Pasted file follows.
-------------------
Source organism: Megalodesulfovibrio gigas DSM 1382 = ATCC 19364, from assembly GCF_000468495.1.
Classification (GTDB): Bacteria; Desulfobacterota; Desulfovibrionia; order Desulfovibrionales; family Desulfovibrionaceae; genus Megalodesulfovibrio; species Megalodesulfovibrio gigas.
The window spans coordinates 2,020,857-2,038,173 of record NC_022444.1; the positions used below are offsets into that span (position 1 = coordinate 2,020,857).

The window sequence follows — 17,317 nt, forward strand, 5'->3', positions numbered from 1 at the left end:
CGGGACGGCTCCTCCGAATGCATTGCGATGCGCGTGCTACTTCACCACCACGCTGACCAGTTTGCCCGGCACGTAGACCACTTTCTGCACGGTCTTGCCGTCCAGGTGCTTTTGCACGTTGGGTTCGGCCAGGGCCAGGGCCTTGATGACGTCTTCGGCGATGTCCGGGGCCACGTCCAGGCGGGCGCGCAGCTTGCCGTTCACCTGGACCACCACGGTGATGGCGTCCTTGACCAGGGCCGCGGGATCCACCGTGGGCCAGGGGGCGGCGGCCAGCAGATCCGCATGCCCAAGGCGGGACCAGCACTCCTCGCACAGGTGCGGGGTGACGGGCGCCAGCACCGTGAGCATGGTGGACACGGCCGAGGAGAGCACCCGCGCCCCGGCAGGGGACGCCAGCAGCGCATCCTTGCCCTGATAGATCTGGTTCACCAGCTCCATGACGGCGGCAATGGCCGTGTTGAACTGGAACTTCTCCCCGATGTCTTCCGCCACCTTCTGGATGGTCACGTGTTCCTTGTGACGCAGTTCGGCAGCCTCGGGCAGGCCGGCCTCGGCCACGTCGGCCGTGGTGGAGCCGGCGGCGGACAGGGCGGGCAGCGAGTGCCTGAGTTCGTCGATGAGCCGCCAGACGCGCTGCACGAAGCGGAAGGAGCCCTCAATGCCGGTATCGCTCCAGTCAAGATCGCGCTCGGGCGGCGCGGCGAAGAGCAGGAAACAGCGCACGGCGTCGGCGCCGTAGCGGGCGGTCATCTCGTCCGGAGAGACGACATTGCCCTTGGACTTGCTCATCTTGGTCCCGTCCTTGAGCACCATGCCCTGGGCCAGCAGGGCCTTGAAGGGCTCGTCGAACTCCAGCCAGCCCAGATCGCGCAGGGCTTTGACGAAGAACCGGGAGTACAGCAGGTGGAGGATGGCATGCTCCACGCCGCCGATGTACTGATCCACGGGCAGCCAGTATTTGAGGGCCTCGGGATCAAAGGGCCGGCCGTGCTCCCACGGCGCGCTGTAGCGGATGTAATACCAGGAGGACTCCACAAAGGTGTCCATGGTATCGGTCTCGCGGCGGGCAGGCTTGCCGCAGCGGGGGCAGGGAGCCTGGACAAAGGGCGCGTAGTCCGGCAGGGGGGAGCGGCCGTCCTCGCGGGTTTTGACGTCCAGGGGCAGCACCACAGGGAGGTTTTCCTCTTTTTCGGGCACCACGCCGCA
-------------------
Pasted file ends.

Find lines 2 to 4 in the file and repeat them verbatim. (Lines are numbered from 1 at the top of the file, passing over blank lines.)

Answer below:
Classification (GTDB): Bacteria; Desulfobacterota; Desulfovibrionia; order Desulfovibrionales; family Desulfovibrionaceae; genus Megalodesulfovibrio; species Megalodesulfovibrio gigas.
The window spans coordinates 2,020,857-2,038,173 of record NC_022444.1; the positions used below are offsets into that span (position 1 = coordinate 2,020,857).

The window sequence follows — 17,317 nt, forward strand, 5'->3', positions numbered from 1 at the left end: